Friday, March 9, 2012

A thing to admit

"Admit" is a word you'd have to teach an English learner very carefully. It brings with it a weightiness; it's a thing you've been carrying around that you really need to set down for a minute. It brings to mind the idea of burden, of secret magnitude. It is not bulbous but meaty, made of stone and carved in the dark alleys of your impulses.

Here is something I'd like to admit:

I hardly ever read (entire) books.

I carry them around a lot. I buy them new, often at full price, and carry them with my laptop while headed to a coffee shop or wine bar to write or edit. Then, I sit them on the table in front of me... and open my laptop. And close it. And leave, books thumbed but not truly entered.

Due to the nature of coffee shop tables—often sticky with cream, sugar, ink that's escaped a page—the books I bring begin to look worn. I go, I come, I take them to my car where they are subject to the weariness of travel. They are on the passenger side floor next to the magazine I edit, they are in the backseat on top of my yoga mat, they are next to me under my Spanish teaching books, fellow warriors in the odd metallic bookcase that is my car.

But they are not often in my hands. Their words remain on the pages and don't travel through me—just, with me.

My current "books I'm walking around with" pile.
Often, we admit things because we'd like to change them. Or, we'd like to think that the admission will spur a change without us having to try so hard. If the whole world can see my faults, perhaps when I am in a coffee shop a friend will come by and ask, "How is that book?" with a wink, and I will know they are part of the team I created to conspire against myself to make me close my laptop, stop working on whatever I'm editing—and editing is also an art to me, but it's so close to my soul art of writing that I can do it and feel productive without producing—and read.

I'm an editor and a writer, but so much of what I do is not reading. I write a piece, and though I'll look it over several times for errors and places to amplify it, this is not reading. I edit other people's work, pull it apart and gnaw on it. And oh, how I remember the details—"This isn't my edited version, this hyphen is not an em dash." But I may not remember the heart of it, even if the peelings are scattered next to me.

To read and read well is a practice. It helps craft the imagination. It helps me sink into that place where I can pull things out and place them, sweaty-handed, on the table in a collage of emotion and inspiration. Reading is the other half of my writing, it is the folded-over blanket, the curve of the body that is so different from the back than the front, but it is still the same body. It is the salve to my ache when that ache is writing, when I have been so far away from it that it scares me. It is the stimulator to my over-edited mind. It is the—here, we're done, we've traveled in and through and out today… where shall we go next?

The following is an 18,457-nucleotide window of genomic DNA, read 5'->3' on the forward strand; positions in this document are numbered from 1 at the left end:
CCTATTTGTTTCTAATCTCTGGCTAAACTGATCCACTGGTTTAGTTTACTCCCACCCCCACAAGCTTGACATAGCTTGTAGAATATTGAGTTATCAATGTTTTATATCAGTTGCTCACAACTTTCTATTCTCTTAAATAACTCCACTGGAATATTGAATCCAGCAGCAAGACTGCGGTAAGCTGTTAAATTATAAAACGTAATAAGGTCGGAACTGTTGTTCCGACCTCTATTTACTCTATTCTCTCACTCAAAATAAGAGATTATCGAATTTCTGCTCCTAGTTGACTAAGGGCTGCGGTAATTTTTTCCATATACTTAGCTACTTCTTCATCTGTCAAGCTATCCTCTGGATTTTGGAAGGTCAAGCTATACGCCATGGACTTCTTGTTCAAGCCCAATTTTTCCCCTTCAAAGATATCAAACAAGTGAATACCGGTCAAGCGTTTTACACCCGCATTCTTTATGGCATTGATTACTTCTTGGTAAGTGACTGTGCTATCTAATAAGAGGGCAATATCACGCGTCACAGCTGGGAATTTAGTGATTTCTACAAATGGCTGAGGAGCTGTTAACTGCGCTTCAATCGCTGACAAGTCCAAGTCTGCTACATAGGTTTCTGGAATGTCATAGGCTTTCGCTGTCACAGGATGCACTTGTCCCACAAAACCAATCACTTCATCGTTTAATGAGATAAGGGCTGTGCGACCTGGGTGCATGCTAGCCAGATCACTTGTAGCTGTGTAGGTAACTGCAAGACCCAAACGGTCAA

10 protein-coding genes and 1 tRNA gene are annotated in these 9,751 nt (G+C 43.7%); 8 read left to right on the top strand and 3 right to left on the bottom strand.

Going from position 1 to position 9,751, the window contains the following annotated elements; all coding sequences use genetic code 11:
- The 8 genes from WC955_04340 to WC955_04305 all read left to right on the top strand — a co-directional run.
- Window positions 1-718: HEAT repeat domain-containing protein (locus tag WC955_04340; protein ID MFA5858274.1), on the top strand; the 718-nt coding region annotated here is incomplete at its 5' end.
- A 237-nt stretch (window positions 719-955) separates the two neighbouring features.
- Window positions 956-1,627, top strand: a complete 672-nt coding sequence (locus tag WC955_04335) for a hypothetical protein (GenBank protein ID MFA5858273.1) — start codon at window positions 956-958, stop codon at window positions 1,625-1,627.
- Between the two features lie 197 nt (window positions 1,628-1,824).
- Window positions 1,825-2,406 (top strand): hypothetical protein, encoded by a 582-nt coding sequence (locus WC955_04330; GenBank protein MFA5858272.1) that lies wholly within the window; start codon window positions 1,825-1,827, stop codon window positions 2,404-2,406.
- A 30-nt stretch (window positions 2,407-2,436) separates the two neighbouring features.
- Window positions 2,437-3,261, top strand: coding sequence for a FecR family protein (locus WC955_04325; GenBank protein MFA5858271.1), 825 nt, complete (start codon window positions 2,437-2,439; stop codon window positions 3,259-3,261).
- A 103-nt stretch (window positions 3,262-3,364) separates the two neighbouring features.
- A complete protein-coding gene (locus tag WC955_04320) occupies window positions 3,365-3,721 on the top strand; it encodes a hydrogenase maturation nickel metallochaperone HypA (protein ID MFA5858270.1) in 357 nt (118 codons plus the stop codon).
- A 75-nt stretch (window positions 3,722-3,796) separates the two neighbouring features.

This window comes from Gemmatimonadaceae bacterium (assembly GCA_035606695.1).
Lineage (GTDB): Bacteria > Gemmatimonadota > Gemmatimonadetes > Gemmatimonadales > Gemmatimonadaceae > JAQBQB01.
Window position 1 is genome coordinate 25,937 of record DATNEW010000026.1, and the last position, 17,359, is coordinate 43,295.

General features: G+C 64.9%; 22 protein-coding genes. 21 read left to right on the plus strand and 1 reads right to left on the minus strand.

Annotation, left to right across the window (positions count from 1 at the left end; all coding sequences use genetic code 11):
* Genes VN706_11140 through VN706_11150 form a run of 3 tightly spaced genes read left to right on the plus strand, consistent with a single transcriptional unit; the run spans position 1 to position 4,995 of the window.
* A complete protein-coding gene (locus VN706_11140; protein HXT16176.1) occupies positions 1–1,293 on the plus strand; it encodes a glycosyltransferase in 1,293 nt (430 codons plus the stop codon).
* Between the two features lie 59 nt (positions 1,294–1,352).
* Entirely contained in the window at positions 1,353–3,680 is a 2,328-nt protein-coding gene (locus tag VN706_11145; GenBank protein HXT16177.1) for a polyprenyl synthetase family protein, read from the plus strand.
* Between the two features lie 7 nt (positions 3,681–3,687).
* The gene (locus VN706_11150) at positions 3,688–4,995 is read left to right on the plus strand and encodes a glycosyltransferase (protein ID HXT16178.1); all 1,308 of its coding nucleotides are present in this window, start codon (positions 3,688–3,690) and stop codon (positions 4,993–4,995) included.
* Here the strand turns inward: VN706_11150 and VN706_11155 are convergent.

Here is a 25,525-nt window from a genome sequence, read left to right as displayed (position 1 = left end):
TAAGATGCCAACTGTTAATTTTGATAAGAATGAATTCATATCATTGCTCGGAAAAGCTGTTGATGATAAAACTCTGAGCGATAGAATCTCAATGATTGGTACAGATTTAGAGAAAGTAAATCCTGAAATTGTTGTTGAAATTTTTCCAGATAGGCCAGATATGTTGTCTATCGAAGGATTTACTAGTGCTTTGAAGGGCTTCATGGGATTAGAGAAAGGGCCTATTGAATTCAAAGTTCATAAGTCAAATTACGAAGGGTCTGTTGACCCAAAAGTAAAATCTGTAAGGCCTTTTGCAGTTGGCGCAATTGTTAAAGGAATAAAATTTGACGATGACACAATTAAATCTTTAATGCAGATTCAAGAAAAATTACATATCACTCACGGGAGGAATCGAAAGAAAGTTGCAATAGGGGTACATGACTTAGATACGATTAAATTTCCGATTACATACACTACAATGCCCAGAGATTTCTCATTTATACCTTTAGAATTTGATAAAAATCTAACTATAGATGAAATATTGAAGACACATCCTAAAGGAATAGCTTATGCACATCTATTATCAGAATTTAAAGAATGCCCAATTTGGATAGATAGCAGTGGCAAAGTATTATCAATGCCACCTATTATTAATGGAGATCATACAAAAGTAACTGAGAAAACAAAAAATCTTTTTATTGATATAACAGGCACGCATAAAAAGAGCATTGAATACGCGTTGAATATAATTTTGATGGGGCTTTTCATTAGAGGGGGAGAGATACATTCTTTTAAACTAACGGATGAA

Thursday, March 8, 2012

On triggers and disarming our inner landmines

We use the word "trigger" when we talk about someone/something that gives us an unpleasant feeling specifically because it relates to a bad experience or a negative issue we haven't worked through.

What he said really triggered me.
It triggers me when she talks about her boss.

I've used it, often back in my early days of Boulder, when every word with a new meaning—"manifest," "project," etc.—begged me to latch on to it, stitch it up in an invisible dictionary and toss it at unsuspecting East Coasters on my trips home.

For example:
Hey, sorry I'm late. But don't worry, I'm manifesting a parking spot right in front of the bar.
I think maybe you're projecting that on to me. Have you tried Emotional Freedom Technique?

But within this exciting world of New Age lexicon, what happens if we don't want to be triggered anymore, when we want to let go of and move through our issues?

Conscious communication gurus (like this guy and this couple, both of whom cradle me in sweet sanity in my darkest moments) teach us that nothing makes us feel a certain way; we own our emotions and we are the creators of how we feel. "You make me happy." No— "I feel happy when I'm around you."

When we say something triggers us, we give it power. Why frame it that way, blocking us from going inward toward further understanding? What does the trigger look like? Is it purple, black, red? What is its shape? Is it the shape of a golf ball, your mother's wedding ring, a ruler, a locker room? How does it smell, how does it taste?

My triggers taste like a French pastry (yes, I made this at Frasca's Caffe).

I'm trying to be grateful to people who trigger me, toward reframing the idea of a trigger and saying instead: this person reminds me that I have armory around, that I have things inside that can explode. Let's disarm the system; let's take out the bullets so there is nothing that can hurt me.

Instead of, "He triggers me," how about, "He helps me to notice my intricate and treacherous inner landscape of security sensors and landmines, and begin the journey toward disarming them." Over an almond-milk latte. On a sunny Boulder no-work weekday.